Fourth-term state Rep. Bob Nonini is running for the Senate, but his actions in the primary - pouring thousands into the campaigns of unsuccessful challengers to several sitting GOP lawmakers, including three senators - could make him an unpopular arrival there. “I'm getting back-door support from moderate Republicans,” said his Democratic challenger, Kristy Reed Johnson. “Mr. Nonini has left the center of the party.” Nonini, R-Coeur d'Alene, says, “I'm going to have some bridge-building to do, I'm sure. And I'm confident that I can do that.”
It's the hottest race in North Idaho's District 3, a heavily GOP legislative district that nevertheless has Democrats mounting challenges for all three seats. Johnson's husband, Ronald K. Johnson, is challenging Rep. Frank Henderson, R-Post Falls; while fourth-time Democratic candidate David Larsen is up against GOP primary winner Ron Mendive for Nonini's old House seat. But the action clearly revolves around Nonini, who affronted the very GOP caucus he hopes to join in the Senate with his controversial moves in the primary.
“Obviously, it's going to be somewhat awkward for him,” said Senate President Pro-Tem Brent Hill, R-Rexburg. “I certainly don't condone what he did and I don't appreciate what he did. Sanctions, disciplinary action, those are all possibilities.” Hill added, “I've talked to Rep. Nonini, I went to his home and visited with him and his wife, and you know, we want to be able to help him to be successful as a state senator. But we have to look after the whole body, and make sure that we're successful for the people as a whole.” You can read my full story here from today's Spokesman-Review.
Campaign finance reports show that Idaho state Sen. Sheryl Nuxoll, R-Cottonwood, has reimbursed the Senate for the cost of an end-of-session letter she sent out to Republican voters that touted her record and thanked supporters as she seeks re-election. Senate President Pro-Tem Brent Hill, R-Rexburg, said he initially thought the letter only skated close to the line between campaign material and mere information, but after learning that it was sent only to Republicans, he called Nuxoll to discuss it.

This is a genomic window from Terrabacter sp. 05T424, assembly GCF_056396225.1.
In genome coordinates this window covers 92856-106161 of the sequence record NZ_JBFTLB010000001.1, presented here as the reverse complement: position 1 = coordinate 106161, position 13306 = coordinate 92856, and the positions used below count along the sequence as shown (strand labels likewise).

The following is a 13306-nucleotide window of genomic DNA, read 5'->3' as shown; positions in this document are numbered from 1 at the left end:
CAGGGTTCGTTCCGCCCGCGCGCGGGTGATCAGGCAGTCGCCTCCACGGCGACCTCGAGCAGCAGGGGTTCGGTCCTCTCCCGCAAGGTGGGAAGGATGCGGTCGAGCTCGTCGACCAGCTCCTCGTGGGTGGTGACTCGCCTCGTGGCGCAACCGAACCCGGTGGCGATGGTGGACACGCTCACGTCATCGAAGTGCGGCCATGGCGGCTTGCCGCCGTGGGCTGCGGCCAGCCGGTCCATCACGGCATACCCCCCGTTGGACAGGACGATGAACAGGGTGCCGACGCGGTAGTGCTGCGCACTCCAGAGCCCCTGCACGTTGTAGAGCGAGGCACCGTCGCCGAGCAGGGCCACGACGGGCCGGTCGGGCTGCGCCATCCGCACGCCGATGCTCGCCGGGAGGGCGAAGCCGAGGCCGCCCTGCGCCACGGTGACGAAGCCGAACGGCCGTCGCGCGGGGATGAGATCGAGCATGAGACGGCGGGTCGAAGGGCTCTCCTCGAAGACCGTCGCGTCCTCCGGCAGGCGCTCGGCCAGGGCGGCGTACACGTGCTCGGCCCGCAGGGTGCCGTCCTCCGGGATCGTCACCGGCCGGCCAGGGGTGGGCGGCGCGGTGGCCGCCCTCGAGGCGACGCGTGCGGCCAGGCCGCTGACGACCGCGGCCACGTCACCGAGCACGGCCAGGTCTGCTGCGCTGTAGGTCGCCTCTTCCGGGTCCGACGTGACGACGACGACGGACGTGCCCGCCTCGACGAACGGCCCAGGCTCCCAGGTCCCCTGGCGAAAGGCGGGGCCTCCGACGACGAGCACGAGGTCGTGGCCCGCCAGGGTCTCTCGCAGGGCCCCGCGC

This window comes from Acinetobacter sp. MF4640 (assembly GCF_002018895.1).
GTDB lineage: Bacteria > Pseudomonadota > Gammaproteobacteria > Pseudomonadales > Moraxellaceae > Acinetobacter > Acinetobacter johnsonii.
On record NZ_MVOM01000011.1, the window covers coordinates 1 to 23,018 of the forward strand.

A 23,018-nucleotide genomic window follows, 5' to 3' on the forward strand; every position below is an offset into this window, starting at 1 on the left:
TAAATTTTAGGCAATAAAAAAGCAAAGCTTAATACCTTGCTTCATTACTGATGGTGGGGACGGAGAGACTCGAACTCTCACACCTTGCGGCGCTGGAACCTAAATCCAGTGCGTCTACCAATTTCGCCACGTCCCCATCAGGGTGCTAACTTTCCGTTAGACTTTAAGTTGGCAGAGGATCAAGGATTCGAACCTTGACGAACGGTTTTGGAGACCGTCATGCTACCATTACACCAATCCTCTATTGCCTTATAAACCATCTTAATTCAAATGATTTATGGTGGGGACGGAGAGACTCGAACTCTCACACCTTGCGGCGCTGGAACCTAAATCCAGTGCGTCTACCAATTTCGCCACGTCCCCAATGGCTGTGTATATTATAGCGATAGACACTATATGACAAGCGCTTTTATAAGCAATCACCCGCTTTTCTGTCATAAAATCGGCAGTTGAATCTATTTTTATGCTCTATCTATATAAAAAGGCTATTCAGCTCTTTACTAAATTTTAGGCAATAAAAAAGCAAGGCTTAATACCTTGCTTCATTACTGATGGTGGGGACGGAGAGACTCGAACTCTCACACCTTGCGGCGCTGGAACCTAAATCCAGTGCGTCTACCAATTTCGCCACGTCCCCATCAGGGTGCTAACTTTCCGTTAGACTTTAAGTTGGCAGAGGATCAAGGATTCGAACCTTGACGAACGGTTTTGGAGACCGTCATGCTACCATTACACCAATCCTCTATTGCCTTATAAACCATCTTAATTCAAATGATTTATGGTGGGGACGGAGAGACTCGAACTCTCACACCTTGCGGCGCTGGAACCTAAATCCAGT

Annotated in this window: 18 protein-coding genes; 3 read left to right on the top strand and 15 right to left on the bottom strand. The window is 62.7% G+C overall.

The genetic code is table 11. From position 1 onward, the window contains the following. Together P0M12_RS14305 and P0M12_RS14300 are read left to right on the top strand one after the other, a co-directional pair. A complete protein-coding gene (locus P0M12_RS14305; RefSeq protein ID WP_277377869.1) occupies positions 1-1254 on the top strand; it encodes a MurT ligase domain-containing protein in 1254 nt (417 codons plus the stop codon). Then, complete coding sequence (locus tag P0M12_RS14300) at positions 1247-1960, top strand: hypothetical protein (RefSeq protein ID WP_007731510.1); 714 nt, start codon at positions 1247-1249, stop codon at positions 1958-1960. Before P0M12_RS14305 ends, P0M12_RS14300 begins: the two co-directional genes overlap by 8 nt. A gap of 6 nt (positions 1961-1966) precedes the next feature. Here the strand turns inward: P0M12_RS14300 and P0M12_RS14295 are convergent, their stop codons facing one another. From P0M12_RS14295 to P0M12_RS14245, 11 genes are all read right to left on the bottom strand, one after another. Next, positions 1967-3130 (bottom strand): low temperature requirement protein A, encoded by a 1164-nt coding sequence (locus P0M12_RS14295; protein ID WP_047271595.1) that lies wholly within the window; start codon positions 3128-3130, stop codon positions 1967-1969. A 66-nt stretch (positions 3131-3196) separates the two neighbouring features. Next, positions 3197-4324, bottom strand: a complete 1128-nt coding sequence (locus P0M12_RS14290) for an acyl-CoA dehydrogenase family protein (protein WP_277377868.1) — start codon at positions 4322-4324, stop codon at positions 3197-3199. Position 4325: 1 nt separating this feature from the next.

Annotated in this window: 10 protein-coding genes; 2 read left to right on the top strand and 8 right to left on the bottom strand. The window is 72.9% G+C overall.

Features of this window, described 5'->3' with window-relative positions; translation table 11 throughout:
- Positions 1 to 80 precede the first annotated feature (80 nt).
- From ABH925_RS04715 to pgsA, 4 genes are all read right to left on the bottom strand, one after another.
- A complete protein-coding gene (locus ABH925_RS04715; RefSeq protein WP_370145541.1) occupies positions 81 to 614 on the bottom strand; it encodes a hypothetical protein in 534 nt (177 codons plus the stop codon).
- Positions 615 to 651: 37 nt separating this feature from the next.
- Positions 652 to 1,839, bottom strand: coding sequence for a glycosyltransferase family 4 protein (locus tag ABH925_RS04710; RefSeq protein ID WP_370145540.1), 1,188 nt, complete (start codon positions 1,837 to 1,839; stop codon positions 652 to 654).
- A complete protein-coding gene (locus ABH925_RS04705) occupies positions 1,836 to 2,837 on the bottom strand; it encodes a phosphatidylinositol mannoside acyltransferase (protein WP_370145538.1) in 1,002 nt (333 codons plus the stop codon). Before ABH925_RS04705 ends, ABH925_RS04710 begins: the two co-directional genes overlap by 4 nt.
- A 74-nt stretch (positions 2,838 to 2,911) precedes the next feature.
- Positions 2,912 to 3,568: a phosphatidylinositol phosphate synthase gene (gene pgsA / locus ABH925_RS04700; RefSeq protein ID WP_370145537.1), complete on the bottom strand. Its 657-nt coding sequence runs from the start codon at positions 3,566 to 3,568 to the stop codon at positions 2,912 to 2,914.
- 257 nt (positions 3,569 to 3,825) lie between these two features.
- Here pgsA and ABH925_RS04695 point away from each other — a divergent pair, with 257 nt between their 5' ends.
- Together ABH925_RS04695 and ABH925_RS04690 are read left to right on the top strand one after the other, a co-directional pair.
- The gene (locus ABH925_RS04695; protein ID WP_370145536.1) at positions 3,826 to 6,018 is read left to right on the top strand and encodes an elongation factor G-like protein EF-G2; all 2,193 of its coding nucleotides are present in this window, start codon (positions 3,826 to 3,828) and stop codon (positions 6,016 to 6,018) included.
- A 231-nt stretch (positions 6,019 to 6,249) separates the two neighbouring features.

“We just visited about it, and I said I thought it would be best if she reimbursed for all of it,” Hill said this week. “It was a mutual agreement. If I hadn't suggested it, she would have by the end of our conversation.” Nuxoll's post-primary election campaign finance report shows that she paid $890.09 to the Idaho State Senate on May 5 for a category of expenditures that takes in literature, brochures and printing. Nuxoll said today, “I wasn't legally liable, but you see the records.” You can read my full story here at spokesman.com.
Kris Sabo of Sagle was surprised when an official state-funded letter arrived in the mail from Idaho Sen. Sheryl Nuxoll, R-Cottonwood, talking about Nuxoll's record and thanking supporters as she seeks re-election. “My gosh, she's from Cottonwood – where the heck is that?” Sabo asked. “If she's using our money to help her campaign to keep her job, that shows disrespect for our money. Nobody's going to pay for me to go out and try to keep my job.”
Sabo currently is in Idaho's legislative District 2, one of the North Idaho Panhandle legislative districts. But redistricting in Idaho will put her in the new District 7 next year, which stretches from southeastern Bonner County all the way south to the Valley County line at the mid-section of the state; Cottonwood is nearly a four-hour drive south of Sagle.
Though state senators can send out taxpayer-funded mailings, up to a $2,000 annual limit, this one's raising eyebrows because Nuxoll sent it to about 1,700 Republicans not only in her current district, but also in the new district she'd represent if she wins another term. “I just approached it as informing people. This is an informational letter,” Nuxoll said. “There might have been one negative comment.” She added that she sent it just to Republicans “because I am a Republican and I had to limit the number of letters going out to keep under my limit by the state.”
Senate President Pro-Tem Brent Hill, R-Rexburg, says he wishes he'd addressed the old district/new district issue with senators, but since it only comes up every 10 years – when new legislative districts take effect – no one thought of it. “We probably should have discussed it and maybe even got some kind of ruling from the Attorney General's office,” Hill said. “We did not do that.” You can read my full story here at spokesman.com, and click below for the full text of Nuxoll's letter.